Rangers/Athletics: The Rangers pulled an Orioles and got after the A’s bullpen, scoring six runs over the final three innings to score an 8-5 win. This Rangers team is garnering a lot of my betting interest lately, as they haven’t really hit all season long, but moved to 21-23 with the win. If this offense ever gets going... But, Marcus Semien did have three hits in five trips and Nathaniel Lowe had a three-hit game as well. Small signs of improvement.
For the A’s, Sean Murphy had four of the eight hard-hit balls in his four trips to the plate. When Frankie Montas and Murphy get traded, this team will fall down a few more pegs. That’ll likely happen about two months from now.
Astros/Mariners: Justin Verlander gave up two first-inning homers and six runs total in his first really ugly start of the season. It was just one of those days and it came at a bad time for us. The home run risk is always there with Verlander, but that wasn’t the venue or the lineup that you’d expect to see such a pitching line. Chris Flexen also scattered seven hits and only allowed one run, as Houston didn’t take advantage of what should have been a good matchup. On to the next one.
Weather: Today looks a lot better than yesterday. Orioles/Red Sox and Phillies/Mets are under the spotlight for wet weather, but should be fine. We don’t have much in the way of wind either, except for a 15 mph cross breeze for Royals/Twins.
As you look up and down the board, though, we see humidity percentages in the 60s and 70s in some places. Between the temperatures, humidity and decreased strikeout rates, offense has picked up and I don’t think it’s by accident.
Injuries: Check out our Injury Report (https://www.vsin.com/injuries/mlb/) right here at VSiN. Also, my friend @MLBDream on Twitter put together a great MLB beat writer list to follow.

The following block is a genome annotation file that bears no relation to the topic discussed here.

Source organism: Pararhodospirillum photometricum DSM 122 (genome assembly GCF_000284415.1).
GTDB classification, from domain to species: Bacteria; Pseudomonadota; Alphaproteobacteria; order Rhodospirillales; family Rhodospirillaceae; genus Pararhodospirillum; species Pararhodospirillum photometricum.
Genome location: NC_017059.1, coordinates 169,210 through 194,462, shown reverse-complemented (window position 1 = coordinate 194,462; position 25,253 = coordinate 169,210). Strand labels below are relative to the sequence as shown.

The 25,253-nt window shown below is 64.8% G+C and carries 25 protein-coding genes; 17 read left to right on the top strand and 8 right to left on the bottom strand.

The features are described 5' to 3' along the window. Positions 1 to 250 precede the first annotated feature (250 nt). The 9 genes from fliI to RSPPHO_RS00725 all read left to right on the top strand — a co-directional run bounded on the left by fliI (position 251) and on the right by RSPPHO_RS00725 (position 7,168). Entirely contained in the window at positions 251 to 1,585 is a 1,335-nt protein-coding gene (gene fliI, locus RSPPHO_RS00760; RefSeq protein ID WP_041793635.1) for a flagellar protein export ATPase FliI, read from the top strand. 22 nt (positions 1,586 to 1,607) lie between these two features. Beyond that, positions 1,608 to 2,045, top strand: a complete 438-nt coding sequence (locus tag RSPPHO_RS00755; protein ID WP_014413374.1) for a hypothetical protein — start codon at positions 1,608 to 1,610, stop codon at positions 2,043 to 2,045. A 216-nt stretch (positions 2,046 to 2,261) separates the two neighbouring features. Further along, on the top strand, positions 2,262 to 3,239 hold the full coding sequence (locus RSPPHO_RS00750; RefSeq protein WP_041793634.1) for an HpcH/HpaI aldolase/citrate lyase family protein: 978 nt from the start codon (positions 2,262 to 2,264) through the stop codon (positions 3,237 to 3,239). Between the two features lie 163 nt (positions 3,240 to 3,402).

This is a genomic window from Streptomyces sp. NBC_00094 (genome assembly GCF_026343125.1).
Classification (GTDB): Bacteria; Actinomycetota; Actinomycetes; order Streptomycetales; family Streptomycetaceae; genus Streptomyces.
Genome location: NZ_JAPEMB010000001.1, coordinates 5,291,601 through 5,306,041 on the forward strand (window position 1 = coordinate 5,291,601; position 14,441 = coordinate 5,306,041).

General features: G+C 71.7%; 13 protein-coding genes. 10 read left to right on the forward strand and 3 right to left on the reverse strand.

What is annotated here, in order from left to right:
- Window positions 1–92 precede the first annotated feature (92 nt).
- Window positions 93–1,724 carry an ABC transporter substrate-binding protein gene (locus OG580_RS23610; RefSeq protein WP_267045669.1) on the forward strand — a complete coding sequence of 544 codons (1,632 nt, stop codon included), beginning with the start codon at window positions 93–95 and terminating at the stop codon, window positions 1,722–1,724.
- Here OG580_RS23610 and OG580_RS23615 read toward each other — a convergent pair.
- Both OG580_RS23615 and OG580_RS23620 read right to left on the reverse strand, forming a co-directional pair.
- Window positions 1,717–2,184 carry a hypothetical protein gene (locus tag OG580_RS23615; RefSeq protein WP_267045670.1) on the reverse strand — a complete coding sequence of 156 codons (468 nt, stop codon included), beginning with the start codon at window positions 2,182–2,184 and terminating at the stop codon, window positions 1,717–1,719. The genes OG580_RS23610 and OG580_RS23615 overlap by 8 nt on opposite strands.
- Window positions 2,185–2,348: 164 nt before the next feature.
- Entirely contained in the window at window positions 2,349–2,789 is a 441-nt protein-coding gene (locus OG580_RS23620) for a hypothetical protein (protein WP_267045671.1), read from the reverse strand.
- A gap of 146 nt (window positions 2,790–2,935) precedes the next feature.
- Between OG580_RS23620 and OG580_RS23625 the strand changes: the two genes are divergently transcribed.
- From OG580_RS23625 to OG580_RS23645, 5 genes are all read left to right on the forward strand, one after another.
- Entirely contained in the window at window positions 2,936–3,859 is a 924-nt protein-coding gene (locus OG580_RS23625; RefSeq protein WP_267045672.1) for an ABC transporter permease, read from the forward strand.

Giants (-180, 10) at Reds: Alex Wood has not pitched well of late, but this side hasn’t moved all that much because Vladimir Gutierrez is on the bump for the Reds. As I’ve mentioned before, the modeling crowd rates him as one of the worst starters in baseball. Instead, bettors are flocking to the over, as we’ve seen this total go up from 9 to 10. That’s probably not a bad strategy given that Great American Ball Park is the one that has played pretty true all season long.
We really don’t have many significant line moves otherwise. We’ve seen mild movement here and there of 10 cents or so. Some totals have flopped around a half run or with some juice. It is a really quiet day on the betting board for now. Perhaps that changes, but there isn’t a whole lot to report.
What I’ll Be Watching
Sandy Alcantara: Alcantara heads into this start with a 2.11 ERA and a 3.68 FIP. His 4.10 xFIP and 4.16 SIERA suggest that regression is likely imminent. His .242 BABIP is the best of his career, but his K% is down from the last two seasons and his BB% is up from the last three seasons. He’s still inducing a lot of weak contact, which is why he’s been able to pitch around those two concerns.
Last season, Alcantara held opposing batters to a .243 wOBA at home, but allowed a .314 wOBA on the road, with jumps of 49 points in BA, 55 points in OBP and 118 points in SLG. He’s only allowed more than three runs once and just threw a complete game against Atlanta. Given that Alcantara has always been a guy with a lower ERA than his other run estimators, maybe he can sustain this, but I’m skeptical. I think a bad start is coming soon.
Yusei Kikuchi: The Blue Jays are trying to turn Kikuchi into the next Robbie Ray. The goal is to throw more fastballs in the upper half of the zone and Toronto has also changed Kikuchi’s cutter into more of a slider and increased the usage. The problem is that Kikuchi’s whiff rate is nowhere near Ray’s on the slider. One thing that Kikuchi has done effectively is use his changeup against righties. He’s only thrown it 11.5% of the time, but righties have a 45.5% Whiff% on the pitch with 12 strikeouts and only eight balls in play. That will have to be a pitch he utilizes today against the Angels.
With help from that pitch, righties are only batting .172/.317/.323 with a .297 wOBA, which is only that high because he’s walked 17.5% of right-handed batters. In fact, almost 47% of Kikuchi’s plate appearances against righties have ended in a strikeout or walk, so we’ll see how that goes for him today.
Keegan Thompson: With only a few line moves, let’s add another pitcher to watch. Thompson has a 1.54 ERA with a 3.31 FIP heading into this start against the White Sox. He’s mostly pitched in relief over his 35 innings, but has made two starts and has pitched at least 2.2 innings in all 10 appearances. Thompson has a 30.3% Hard Hit% and some pretty good peripherals overall. In 73 PA against righties, Thompson has a .212/.288/.333 slash against and a .283 wOBA. The White Sox haven’t hit righties at all this season, so this would seem to be a decent matchup for Thompson, who has a fully-rested bullpen with a lot of right-handers in support.